Top 16 Problems on Investment Accounts (With Solutions)

Are you looking for problems and solutions on investment accounts? You are at the right place! In this article I have compiled top sixteen problems on investment account with its relevant solutions.

Contents:

  1. Preparation of Bonds Account
  2. Preparation of Investment Account Valuing Holdings at Cost (Applying FIFO Method)
  3. Preparation of Ledger Account of the Investment for the Year
  4. Preparation of Ledger Account in the Investment Ledger
  5. Preparation of Investment Ledger Ignoring Income Tax and Brokerage
  6. Preparation of Investment Account for the Year Ended 31.2.94 Assuming Brokerage at 1/8% in Each Case
  7. Preparation of Investment Account Showing the Profits and Losses on the Transactions using FIFO Method
  8. Preparation of Loan Account in the Books of a Company (Following FIFO Method)
  9. Preparation of Convertible Debentures Account (Applying FIFO Method)
  10. Preparation of Debentures Account in the Books of a Company Showing Profit and Loss on Sale of Investment
  11. Preparation of Investment Account in the Books of the Investor
  12. Preparation of Investment Account in the Books of the Company (Ignoring Income Tax)
  13. Preparation of Investment Account and Profit & Loss Account
  14. Preparation of Investment Account in the Books of the Investor
  15. Preparation of Investment Account in the Books of the Broker
  16. Preparation of Investment Account of the Investor in the Books of the Broker

Problems on Investment Accounts

1. Preparation of Bonds Account:

On 1.1.1999, X Ltd. bought 100, 12% Govt. Bonds of Rs. 1,000 each at Rs. 940 each. On 1.8.1999, X Ltd. sold 50, 12% Debentures at Rs. 980 each.

ADVERTISEMENTS:

Interest is paid half-yearly i.e. on 30th June and 31st December, every year. Prepare 12% Govt. Bonds Account assuming that the market price for the same is Rs. 990 per bond.


2. Preparation of Investment Account Valuing Holdings at Cost (Applying FIFO Method):

Jaipur Investments Ltd. holds 1,000,15% Debentures of Rs. 100 each in Udaipur Industries Ltd. as on 1st April 1999, at a cost of Rs. 1,05,000. Interest is payable on 30th June and 31st December every year. On 1st May 1999, 500 Debentures are purchased cum-interest at Rs. 53,500. On 1st November 1999, 600 Debentures are sold ex-interest at Rs. 57,300. On 30th November 1999, 400 Debentures are purchased ex- interest at Rs. 38,400. On 31st December 1999, 400 Debentures are sold cum-interest for Rs. 55,000.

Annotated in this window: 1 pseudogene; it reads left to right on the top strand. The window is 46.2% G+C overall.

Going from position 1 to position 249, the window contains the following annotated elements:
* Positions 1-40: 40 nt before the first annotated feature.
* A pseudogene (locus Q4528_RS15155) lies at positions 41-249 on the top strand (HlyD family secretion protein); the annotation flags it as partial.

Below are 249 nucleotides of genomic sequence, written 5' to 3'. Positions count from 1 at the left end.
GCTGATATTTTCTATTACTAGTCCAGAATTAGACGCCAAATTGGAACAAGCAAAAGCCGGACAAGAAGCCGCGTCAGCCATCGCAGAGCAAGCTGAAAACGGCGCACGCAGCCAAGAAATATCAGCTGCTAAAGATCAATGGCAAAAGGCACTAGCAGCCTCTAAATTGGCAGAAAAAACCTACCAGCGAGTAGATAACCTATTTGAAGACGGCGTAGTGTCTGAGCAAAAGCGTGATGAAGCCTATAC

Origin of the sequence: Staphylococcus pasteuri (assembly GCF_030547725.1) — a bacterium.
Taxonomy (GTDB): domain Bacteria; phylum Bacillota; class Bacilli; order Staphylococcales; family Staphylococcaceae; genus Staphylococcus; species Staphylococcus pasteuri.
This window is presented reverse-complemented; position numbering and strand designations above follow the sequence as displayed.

Prepare Investment Account valuing holdings on 31st March 2000 at cost (applying F.I.F.O. method.)

6. Notes: Profit on Sale: (on 31st March 1999):

In this problem, profit on sale of all investments are transferred to Profit and Loss Account at the end of the year.


3. Preparation of Ledger Account of the Investment for the Year:

On 15th March O.P. Ltd. purchased Rs. 1,00,000, 9 per cent Govt. Stock (interest payable on 1st April, 1st July, 1st October and 1st January) at 88½ cum-interest. On 1st August Rs. 20,000 stock is sold at 89 cum-interest and on 1st September Rs. 30,000 stock is sold at 88¼ Ex-interest. On 31st December, the date of the Balance Sheet, the market price was Rs. 90.

ADVERTISEMENTS:

Show the ledger account of the Investment for the year, ignoring Income Tax, Brokerage etc. and making apportionments in month.


4. Preparation of Ledger Account in the Investment Ledger:

On 1st March 1992, XY Corporation Ltd. purchased Rs. 30,000, 5% Government Stock at Rs. 95 cum-interest. On 1st May 1992, the company sold Rs. 10,000 of Stock at Rs. 97 cum-interest. On 15th December 1992, another Rs. 10,000 Stock was sold at Rs. 93 ex-interest. On 31st December 1992, the closing date of the financial year, the market price of the Stock was Rs. 92.

ADVERTISEMENTS:

Half-yearly interest is received every year as on 30th June and 31st December.

Prepare a ledger account in the investment ledger assuming that the stock transfer book is closed 20 days before the date of payment of interest. Ignore income tax and brokerage.

6. Nominal value of stock on 31.12.1992 less Rs. 10,000 but the principal was Rs. 9,416, But as per market (since it is less than cost) price, it should be 1,000 x 92 = Rs. 9,200, so that is a loss of valuation, viz. 9,416 – Rs. 9,200 = Rs. 216 for which P & L A/c should be debited. Because stock should be valued at cost price or market prices, whichever is lower.